E3: Atari, Infogrames Sell Stuntman, Timeshift, Games.com, Paradigm
In a flurry of press releases on the morning of E3, struggling publisher Atari and its parent, the French-headquartered Infogrames, has revealed that it has raised a total of $25 million through what it calls "the divestiture of certain non-core assets" - including the sale of the TimeShift and Stuntman game franchises, the Games.com casual game site, and Texas-based studio Paradigm Entertainment.
It's already known that TimeShift has been sold to publisher Vivendi, but it's been revealed that THQ has acquired the rights to Stuntman. According to an Atari statement: "The sale of these intellectual properties is inline with the Company's previously stated plans to divest assets which it feels are not core to Atari's business strategy."
In addition, THQ has acquired the Texas-based Paradigm, according to an Infogrames statement, and AOL has swooped to pick up the relatively sought-after Games.com web address, as Atari/Infogrames continues a cash crunch brought about by long-term debt issues which means continued selling of assets.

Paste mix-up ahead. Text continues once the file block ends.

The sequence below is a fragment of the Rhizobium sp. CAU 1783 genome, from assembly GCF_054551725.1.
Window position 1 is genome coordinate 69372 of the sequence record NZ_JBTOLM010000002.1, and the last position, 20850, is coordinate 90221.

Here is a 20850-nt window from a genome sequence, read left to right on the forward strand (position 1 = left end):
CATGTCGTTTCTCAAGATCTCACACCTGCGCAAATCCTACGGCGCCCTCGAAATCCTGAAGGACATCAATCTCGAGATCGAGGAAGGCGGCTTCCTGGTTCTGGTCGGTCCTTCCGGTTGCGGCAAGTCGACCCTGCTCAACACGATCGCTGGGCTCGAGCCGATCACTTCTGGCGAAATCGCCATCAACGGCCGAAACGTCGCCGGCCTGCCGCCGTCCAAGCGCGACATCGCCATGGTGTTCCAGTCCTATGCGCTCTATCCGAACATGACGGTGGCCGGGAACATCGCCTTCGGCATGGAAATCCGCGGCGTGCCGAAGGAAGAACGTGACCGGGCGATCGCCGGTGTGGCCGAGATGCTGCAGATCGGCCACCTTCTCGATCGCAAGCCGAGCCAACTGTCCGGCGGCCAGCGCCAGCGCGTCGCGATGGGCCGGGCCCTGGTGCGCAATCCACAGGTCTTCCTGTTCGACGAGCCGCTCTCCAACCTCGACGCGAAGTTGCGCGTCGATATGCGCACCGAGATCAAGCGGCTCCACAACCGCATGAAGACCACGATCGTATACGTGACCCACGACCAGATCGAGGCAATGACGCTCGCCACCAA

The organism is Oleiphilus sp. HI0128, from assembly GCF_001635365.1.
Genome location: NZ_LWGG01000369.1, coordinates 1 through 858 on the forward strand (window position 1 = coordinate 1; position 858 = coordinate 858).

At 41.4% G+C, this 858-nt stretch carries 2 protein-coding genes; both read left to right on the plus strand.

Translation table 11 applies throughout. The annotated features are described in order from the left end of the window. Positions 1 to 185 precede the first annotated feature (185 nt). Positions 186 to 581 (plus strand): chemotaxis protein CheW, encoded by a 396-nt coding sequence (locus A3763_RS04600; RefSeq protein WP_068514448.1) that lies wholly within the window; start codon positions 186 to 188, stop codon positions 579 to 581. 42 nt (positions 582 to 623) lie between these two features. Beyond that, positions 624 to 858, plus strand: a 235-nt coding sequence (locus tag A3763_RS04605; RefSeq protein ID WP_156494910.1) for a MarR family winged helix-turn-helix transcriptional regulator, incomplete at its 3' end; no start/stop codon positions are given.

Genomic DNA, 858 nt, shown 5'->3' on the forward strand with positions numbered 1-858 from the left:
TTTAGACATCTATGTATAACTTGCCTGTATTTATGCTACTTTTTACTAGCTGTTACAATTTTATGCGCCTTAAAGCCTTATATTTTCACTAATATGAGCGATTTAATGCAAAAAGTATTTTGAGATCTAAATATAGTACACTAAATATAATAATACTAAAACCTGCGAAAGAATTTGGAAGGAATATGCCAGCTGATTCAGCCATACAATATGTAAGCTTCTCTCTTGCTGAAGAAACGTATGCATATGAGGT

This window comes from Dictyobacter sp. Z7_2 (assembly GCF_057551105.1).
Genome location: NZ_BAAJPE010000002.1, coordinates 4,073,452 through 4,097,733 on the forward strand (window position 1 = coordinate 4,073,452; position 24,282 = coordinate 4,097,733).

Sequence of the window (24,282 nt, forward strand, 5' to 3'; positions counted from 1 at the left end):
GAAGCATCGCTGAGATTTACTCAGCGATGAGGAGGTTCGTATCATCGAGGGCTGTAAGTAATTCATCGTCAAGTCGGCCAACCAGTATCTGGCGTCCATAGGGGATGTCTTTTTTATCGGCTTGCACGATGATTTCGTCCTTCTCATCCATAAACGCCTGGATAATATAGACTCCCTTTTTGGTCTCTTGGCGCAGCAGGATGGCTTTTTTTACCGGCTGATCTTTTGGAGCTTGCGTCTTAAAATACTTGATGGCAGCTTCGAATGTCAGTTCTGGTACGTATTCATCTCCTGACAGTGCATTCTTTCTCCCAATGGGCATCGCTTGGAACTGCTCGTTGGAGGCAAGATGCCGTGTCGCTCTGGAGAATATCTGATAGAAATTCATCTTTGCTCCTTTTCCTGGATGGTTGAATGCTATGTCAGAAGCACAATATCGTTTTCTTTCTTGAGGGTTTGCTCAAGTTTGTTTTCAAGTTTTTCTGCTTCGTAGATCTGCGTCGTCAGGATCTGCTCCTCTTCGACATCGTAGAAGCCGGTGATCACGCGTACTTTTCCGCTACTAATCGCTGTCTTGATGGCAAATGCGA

However, the company is still showing more than 10 titles at E3 this week, and officially announced that it has claimed online and handheld rights to the Earthworm Jim game - it is "planning to develop a range of video games over the next five years for next-generation handheld and online systems", though it is unclear how turmoil at developer Shiny will affect this.
In addition, the company announced a pricing program called GamersFIRST, which will begin on June 1st and will include a new price point of $19.99 on all existing Atari console titles for PS2, Xbox, and Game Boy Advance as well as all existing Windows titles (excluding the recently launched Dungeons & Dragons Online). Additionally, all Windows titles included in the program will be available for immediate download via Valve's Steam service and IGN's Direct2Drive, also for $19.99. Titles offered in the on-going GamersFirst program include Dragon Ball Z: Budokai Tenkaichi, Driver: Parallel Lines, Marc Ecko's Getting Up: Contents Under Pressure, and the award-winning Indigo Prophecy.